All of the wolves that you have been watching on these daily videos are gone now. I have not seen a wolf at Ravenwood in more than four years! Ever since the first wolf hunt the wolf family that I got to know so well was either shot or dispersed because of the stress because of the chaos that developed. As you have seen through the year, the wolf family is extremely closely knit. Not unlike the human family. I have seen the depression and confusion that overtakes the pack’s mood when one or two go missing. Those of you that have dogs know how they react when a prominent member of the human or dog family leaves. Same animal, with the same reaction – dogs are wolves. That’s why I have a hard time understanding the sport-killing concept.
One serious unintended (but not surprising) consequence happened once the hunt was in place. It’s rarely talked about, or even known in wolf circles. I have been in a unique position to see the profound change in a wolf pack caught up in that war… that’s what it looks and feels like to me. That consequence is that once Federal laws took protection away from the wolf and the state Department of Natural Resources allowed a hunt, it caused a kind of subtle permission to degrade the protective status or even “feeling” that wolves were off limits to kill. I know many of the wolves in my pack were killed illegally – the dam was opened and the culture gave its permission with an uncaring wink. I have heard first hand stories of local wolf haters shooting them out of season. Bragging goes on in the local bars; it’s a status thing with some (not all) in the hunting tribe – a badge of honor. One needs to live in the culture to see it. Secrets are revealed. I saw things that are lost to visitors.
Very few, if any have spent as much time as I have – living near the pack and in the midst of several generations of wolves being born and dying. I knew them all – some intimately. I hope this daily peek into my wolf world has helped some understand and see the magic of this remarkable animal. It’s a partnership that goes back 40,000 years or more when man invited the wolf into his family and then they became dogs.
The status of the wolf comes and goes in the Federal legal sense. For now they are safe in Minnesota. That will be challenged again I’m sure. If we care and value this national treasure I would encourage people to make even a small gesture to help. Howling for Wolves is a Minnesota based group that has made a huge difference in exposing the wolf’s plight. Please see their work here and contribute: http://www.howlingforwolves.org. I also am very proud to have worked with my friend Julia Huffman in making her documentary movie Medicine of the Wolf that tells the story of the hunt and reveals some intimate details of my wolf experiences at Ravenwood. One can purchase or rent the movie on iTunes or Julia’s website: http://www.medicineofthewolf.com.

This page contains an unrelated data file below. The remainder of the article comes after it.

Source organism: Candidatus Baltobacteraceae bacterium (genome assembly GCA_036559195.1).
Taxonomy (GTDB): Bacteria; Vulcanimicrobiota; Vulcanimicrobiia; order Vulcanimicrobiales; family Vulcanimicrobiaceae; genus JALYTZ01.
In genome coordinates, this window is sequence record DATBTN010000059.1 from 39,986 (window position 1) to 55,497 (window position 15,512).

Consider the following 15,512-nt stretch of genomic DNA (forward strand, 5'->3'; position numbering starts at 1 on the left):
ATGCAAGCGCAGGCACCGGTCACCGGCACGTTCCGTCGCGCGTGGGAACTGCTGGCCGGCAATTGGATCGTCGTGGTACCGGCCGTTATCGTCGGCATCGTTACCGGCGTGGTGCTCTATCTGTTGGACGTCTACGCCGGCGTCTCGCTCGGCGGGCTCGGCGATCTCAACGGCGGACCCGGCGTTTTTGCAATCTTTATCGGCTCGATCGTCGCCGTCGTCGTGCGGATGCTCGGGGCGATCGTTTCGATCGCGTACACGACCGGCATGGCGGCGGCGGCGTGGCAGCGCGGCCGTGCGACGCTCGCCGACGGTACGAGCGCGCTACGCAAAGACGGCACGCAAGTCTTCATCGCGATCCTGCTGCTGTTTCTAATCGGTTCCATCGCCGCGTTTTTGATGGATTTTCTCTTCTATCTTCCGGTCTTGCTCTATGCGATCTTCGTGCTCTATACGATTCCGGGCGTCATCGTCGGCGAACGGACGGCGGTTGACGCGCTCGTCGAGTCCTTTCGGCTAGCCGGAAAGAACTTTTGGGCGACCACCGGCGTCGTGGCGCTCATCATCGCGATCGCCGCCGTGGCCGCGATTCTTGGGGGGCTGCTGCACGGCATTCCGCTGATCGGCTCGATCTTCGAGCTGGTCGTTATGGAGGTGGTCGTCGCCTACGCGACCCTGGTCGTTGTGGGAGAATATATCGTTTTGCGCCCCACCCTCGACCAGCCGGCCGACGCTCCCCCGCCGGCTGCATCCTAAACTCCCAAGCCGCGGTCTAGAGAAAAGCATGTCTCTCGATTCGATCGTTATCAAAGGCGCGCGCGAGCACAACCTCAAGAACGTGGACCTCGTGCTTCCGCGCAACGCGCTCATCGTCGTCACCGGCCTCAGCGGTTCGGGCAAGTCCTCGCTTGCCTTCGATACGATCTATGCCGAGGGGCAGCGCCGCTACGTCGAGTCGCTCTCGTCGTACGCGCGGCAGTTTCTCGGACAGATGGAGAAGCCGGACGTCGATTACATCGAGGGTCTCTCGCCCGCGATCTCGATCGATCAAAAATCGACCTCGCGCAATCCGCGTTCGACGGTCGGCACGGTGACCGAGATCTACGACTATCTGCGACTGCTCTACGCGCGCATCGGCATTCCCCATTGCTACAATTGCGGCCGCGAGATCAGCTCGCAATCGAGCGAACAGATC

There is a mix of sadness and relief in sharing this story. It has changed my life; things never remain the same – in nature and in culture. A combination of sadness and pride is also felt in seeing this year’s collection of moments end. A total of about six hours has been shown in the Nature365 series. It is at times difficult to see and comprehend how much time and effort I invested into this. When one is in love, measurements don’t matter. I was in love with my subject. I hope those that did not see all of the moments this past year will have the opportunity to view them during the next year as they will be replayed in full on this site.
Finally, my dear friends and colleagues at the editing studio in France did the incredible task of crafting each day from the hundreds of hours of video that I shot over the years. I give my deepest admiration and respect to Laurent Joffrion who conceived and directed this year’s NATURE 365 presentation. Benoit Maximos and Léo-Pol Jacquot patiently worked with Laurent and me through the year. I am indeed humbled and honored.